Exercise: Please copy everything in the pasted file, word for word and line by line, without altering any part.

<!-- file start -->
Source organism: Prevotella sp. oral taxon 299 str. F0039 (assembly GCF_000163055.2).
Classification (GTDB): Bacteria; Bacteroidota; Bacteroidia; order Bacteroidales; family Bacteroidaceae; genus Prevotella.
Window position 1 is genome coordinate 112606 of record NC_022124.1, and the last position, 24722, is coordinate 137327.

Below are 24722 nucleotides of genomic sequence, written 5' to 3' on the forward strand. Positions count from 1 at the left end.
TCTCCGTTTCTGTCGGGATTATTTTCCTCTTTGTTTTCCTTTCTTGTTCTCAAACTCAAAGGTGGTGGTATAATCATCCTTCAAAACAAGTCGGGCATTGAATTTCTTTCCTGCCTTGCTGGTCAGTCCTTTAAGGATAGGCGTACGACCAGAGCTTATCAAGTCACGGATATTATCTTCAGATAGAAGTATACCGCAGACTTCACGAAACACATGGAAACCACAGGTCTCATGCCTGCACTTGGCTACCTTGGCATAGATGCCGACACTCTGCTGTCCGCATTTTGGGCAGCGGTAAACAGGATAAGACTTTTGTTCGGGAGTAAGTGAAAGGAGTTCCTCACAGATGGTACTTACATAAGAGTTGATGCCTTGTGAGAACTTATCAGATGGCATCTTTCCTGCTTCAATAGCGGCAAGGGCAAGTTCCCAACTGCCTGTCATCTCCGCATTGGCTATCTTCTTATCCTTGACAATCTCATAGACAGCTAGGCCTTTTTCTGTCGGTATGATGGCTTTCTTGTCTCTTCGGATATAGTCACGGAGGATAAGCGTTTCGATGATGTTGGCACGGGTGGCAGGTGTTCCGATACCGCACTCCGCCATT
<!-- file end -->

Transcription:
Source organism: Prevotella sp. oral taxon 299 str. F0039 (assembly GCF_000163055.2).
Classification (GTDB): Bacteria; Bacteroidota; Bacteroidia; order Bacteroidales; family Bacteroidaceae; genus Prevotella.
Window position 1 is genome coordinate 112606 of record NC_022124.1, and the last position, 24722, is coordinate 137327.

Below are 24722 nucleotides of genomic sequence, written 5' to 3' on the forward strand. Positions count from 1 at the left end.
TCTCCGTTTCTGTCGGGATTATTTTCCTCTTTGTTTTCCTTTCTTGTTCTCAAACTCAAAGGTGGTGGTATAATCATCCTTCAAAACAAGTCGGGCATTGAATTTCTTTCCTGCCTTGCTGGTCAGTCCTTTAAGGATAGGCGTACGACCAGAGCTTATCAAGTCACGGATATTATCTTCAGATAGAAGTATACCGCAGACTTCACGAAACACATGGAAACCACAGGTCTCATGCCTGCACTTGGCTACCTTGGCATAGATGCCGACACTCTGCTGTCCGCATTTTGGGCAGCGGTAAACAGGATAAGACTTTTGTTCGGGAGTAAGTGAAAGGAGTTCCTCACAGATGGTACTTACATAAGAGTTGATGCCTTGTGAGAACTTATCAGATGGCATCTTTCCTGCTTCAATAGCGGCAAGGGCAAGTTCCCAACTGCCTGTCATCTCCGCATTGGCTATCTTCTTATCCTTGACAATCTCATAGACAGCTAGGCCTTTTTCTGTCGGTATGATGGCTTTCTTGTCTCTTCGGATATAGTCACGGAGGATAAGCGTTTCGATGATGTTGGCACGGGTGGCAGGTGTTCCGATACCGCACTCCGCCATT